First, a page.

David Baldacci serves as a national ambassador for the National Multiple Sclerosis Society and participates in numerous charities, including the Barbara Bush Foundation for Family Literacy, the American Cancer Society, and the Cystic Fibrosis Foundation. He sits on the boards of the Virginia Foundation for the Humanities and Virginia Commonwealth University. Baldacci also holds various honorary chairs.
"I was born in Blackheath, London England in October 1938. At that time my name was Juliet Hulme, but after the tragedies and errors of my childhood about which I have already said all there is to say, I took my stepfather's name of Perry, and Anne Perry is not a pen name but my legal and only name.
I have been asked questions occassionally about the film, 'Heavenly Creatures', but I cannot answer them. Neither I nor my family and friends knew anything about it until the day before it was released, and I have preferred not to see it, or comment on the accuracy or otherwise of anypart of it. I am very grateful to that vast majority of generous people who allow me to move on and leave that grief behind.
I spent my earliest years moving around a bit during and immediately after the war. At aged six I was severely ill, so much so that the doctor told my mother he would be back in the morning to sign my death certificate.
However I had a lot more illness, and at eight I was sent to the Bahamas to live with a family who fostered me, and thus saved my life. After the Bahamas they moved to a private island off the coast of New Zealand, where I lived a Swiss Family Robinson style of independence. We did a lot of fishing, building, boating ect.
By the time I was ten, I had missed three years schooling. Fortunately my mother had taught me to read and write by the time I was four, so I always loved books, and was able to catch up.
However at thirteen I became ill again and was off school from then on. So that may be of some encouragement to those who had missed much formal education. In many areas it is possible to catch up, even to do well, especially if you have parents who encourage you, which I certainly did have.
Although I had various jobs there was never anything I seriously wished to do except write. It was my father who was responsible for encouraging me to write my ideas down. However, I was in my twenties before I started putting together the first semblance of a book, I was living in the county of Northumberland, in a small town called Hexham, not far from Hadrian's wall, when I started writing the first draft of Tathea. When I did finally begin that book in earnest, just a few years ago, I was able to use the original manuscript for reference.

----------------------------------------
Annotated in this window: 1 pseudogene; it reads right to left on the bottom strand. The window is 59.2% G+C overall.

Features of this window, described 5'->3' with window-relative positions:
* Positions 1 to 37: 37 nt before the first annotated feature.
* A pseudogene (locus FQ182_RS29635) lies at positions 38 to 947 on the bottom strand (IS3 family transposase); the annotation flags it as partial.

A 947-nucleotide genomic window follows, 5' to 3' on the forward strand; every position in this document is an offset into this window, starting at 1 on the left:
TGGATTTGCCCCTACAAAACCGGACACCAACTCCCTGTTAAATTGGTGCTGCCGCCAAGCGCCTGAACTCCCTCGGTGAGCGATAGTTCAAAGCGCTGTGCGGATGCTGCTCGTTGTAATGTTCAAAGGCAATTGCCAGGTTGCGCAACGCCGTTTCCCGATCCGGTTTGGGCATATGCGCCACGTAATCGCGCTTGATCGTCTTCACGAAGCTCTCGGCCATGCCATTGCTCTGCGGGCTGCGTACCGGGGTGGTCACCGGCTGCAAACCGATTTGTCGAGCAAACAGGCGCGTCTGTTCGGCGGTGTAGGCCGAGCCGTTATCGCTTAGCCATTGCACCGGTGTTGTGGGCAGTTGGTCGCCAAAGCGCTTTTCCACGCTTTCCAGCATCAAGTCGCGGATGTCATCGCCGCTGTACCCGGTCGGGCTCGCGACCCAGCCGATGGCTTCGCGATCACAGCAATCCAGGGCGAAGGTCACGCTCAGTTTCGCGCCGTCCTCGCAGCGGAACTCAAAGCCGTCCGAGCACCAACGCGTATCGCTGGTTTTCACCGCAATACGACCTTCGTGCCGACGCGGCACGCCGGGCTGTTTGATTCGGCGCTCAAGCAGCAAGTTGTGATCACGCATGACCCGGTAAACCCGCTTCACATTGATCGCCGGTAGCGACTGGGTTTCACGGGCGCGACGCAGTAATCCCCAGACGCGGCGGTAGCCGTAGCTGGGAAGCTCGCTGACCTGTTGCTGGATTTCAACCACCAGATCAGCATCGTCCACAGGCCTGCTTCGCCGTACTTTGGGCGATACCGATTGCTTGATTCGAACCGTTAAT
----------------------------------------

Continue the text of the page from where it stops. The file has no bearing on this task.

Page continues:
It took many years before my first book was accepted for publication, by which time I was in my late thirties. During those years I had various jobs in order to earn an income: clerical, retail selling, fashion, air stewardess, ship and shore stewardess, limousine dispatcher and insurance underwriter.
I began writing mysteries set in Victorian London on a suggestion from my stepfather as to who Jack the Ripper might have been. I found that I was totally absorbed by what happens to people under pressure of investigation, how old relationships and trusts are eroded, and new ones formed. The Cater Street Hangman, the first to be accepted for publication and came out in 1979. I don't know how many books I wrote before that. I do remember how thrilled I was when I finally had one in print!
I began the 'Monk' series in order to explore a different , darker character, and to raise questions about responsibility, particularly that of a person for acts he cannot remember. How much of a person's identity is bound up in memory? All our reactions, decisions, etc. spring from what we know, have experienced. We are in so may ways the sum of all we have been!
I lived in Southern California for five years - and loved it, then returned to England when my stepfather became seriously ill.
I have continued with the Victorian mysteries because I have come to love both the characters and the period. I like the contrast between glamour and squalor, the endless variety in the capital of Empire, largest post in the world, with men and goods for every quarter of the earth, and the immense energy of optimism.
I have loved the whole series because it is in a way the end of history and the beginning of the modern world, a time in Eurpoe of unprecedented challange and change, a test of who we are, and who we wish to be.
I have lots of ideas ahead, but I am not ready to spek about them yet. My publisher has to be the first to know. But I shall continue the Pitts, Monks, and Christmas novellas as long as anyone is still interested in reading them.
Tathea and Come Armageddon are entire in themselves, and reflect more than anything else I have written, my religious and philosophical beliefs, and there for I care about them in a unique way. They have caused people to ask if I am a member of The Church of Jesus Christ of Latter Day Saints - yes, I am, and have been for about forty years."